“Our family grew tomatoes all around Bridgewater for 30, 40 years. So we purchased water from the Waterwheel business that was here behind us and we brought the winery business from them in 1989. There’s two reasons we stopped growing tomatoes: no water, and the other reason is that Australia has the highest concentration of retail spending in supermarkets in the world.
People in Melbourne, they’ve already forgotten about the drought and water restrictions. Arguably it should be ingrained in us people in the country, and farmers in particular who have had their livelihoods strangled by it.
But even I’m a bit ‘Oh yeah, it was dry, wasn’t it?’ You just forget but geez was it bloody desperate. By 2010 even the sub-surface moisture must have been exhausted because instead of getting about half our normal yield we got about 10 per cent. Sweet sod all. If 2011 had turned out like 2010 we would have been rooted. There was no water to be had. As for our vines, we’ve had no water for five years.
The Loddon River is not a great river. The best water in Australia is in the Murrumbidgee. The next best is the Murray – it’s about twice as salty. The Goulburn River is about twice as salty as the Murray; still good water. But the Loddon is about twice as salty as that. The Murrumbidgee is about 100 ECUs (Electrical Conductivity Units), next to nothing. The Murray is about 200, 250 – still nothing. The Goulburn runs about 200 to 400. But typically the river here runs about 800 to 1500 ECUs, and that’s normal here in Bridgewater. But during the drought it got up to about 3000ECUs. That’s one tenth as salty as sea water.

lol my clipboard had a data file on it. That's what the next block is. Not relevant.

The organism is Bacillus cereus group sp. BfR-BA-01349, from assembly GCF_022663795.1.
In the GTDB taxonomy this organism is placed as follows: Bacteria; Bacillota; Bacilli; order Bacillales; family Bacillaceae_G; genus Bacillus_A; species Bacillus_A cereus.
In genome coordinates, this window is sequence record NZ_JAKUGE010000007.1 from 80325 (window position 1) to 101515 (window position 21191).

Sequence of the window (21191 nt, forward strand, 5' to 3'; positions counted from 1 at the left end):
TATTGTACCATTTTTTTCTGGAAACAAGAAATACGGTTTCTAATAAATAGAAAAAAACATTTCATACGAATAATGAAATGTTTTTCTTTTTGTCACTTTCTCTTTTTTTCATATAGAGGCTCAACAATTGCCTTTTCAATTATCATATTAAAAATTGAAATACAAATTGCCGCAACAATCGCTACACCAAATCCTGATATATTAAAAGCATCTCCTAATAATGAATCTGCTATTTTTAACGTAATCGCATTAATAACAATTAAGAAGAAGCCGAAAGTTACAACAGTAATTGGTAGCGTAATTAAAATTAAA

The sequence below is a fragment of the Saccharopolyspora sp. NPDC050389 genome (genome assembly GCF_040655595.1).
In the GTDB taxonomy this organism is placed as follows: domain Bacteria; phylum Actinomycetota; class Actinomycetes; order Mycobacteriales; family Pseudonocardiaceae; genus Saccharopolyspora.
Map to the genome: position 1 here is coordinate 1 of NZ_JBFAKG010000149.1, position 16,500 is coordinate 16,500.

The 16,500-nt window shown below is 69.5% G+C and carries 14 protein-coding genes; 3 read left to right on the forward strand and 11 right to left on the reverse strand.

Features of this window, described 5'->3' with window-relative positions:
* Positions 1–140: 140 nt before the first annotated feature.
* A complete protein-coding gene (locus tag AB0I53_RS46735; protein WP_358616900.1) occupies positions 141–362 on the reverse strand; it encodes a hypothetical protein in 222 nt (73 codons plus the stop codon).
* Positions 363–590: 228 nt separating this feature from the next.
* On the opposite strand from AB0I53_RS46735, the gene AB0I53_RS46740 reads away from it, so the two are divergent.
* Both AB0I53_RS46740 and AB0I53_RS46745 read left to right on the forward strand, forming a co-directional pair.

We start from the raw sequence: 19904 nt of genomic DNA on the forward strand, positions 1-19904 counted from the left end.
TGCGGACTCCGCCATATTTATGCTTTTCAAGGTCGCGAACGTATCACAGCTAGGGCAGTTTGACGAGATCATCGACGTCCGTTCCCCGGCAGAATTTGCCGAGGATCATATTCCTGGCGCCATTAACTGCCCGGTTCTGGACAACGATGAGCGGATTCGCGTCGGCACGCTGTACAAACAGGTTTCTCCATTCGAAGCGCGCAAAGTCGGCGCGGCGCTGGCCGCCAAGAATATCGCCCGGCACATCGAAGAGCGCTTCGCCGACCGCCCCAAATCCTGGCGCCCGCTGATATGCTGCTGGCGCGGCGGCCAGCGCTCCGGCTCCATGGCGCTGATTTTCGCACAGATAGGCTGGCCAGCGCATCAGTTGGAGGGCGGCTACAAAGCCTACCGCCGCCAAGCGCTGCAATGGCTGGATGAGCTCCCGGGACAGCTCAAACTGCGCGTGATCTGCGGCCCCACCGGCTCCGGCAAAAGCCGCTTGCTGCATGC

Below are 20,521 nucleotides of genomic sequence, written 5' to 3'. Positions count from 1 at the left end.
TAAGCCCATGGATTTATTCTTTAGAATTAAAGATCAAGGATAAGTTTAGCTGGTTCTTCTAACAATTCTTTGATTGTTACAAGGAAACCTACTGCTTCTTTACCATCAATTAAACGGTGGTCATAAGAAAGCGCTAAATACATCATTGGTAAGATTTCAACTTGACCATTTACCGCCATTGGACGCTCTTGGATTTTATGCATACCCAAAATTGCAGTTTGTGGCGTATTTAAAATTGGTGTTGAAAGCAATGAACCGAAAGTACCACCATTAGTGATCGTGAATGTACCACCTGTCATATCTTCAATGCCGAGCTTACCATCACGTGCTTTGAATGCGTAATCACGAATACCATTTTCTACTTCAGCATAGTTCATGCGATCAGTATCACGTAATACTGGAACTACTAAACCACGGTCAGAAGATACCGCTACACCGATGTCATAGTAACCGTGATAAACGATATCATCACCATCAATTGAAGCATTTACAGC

Far and away the biggest use of the Loddon is to supplement the irrigation water out of the Goulburn River. Over 80 percent of all the entitlements for diversions are not on the Loddon River. The Loddon joins up with a canal that comes out of the Goulburn River and together they go out west and that’s where the entitlements go. The Loddon is like the Campaspe as the last river that flows easily in to the Murray. It spreads out like an inland delta.
The MDB Commission was charged with writing a report that would fix the river. It was a scientific report that was to be presented to parliament and acted upon. But obviously there was a lack of will on behalf of the government. The inevitable happened – the chairman fell on his sword, the government washed their hands of it and ultimately it’s been a political decision. So it’s a bit of a farce. Have you read how much is going to come out of the ground – about as much as the environmental flows, about 2700 gigalitres? What it means is that people will be able to yell and scream but there’ll be no change to the way water is used. It was a shocking piece of politics.”
By Ian Kenins, Environment Victoria, February 2012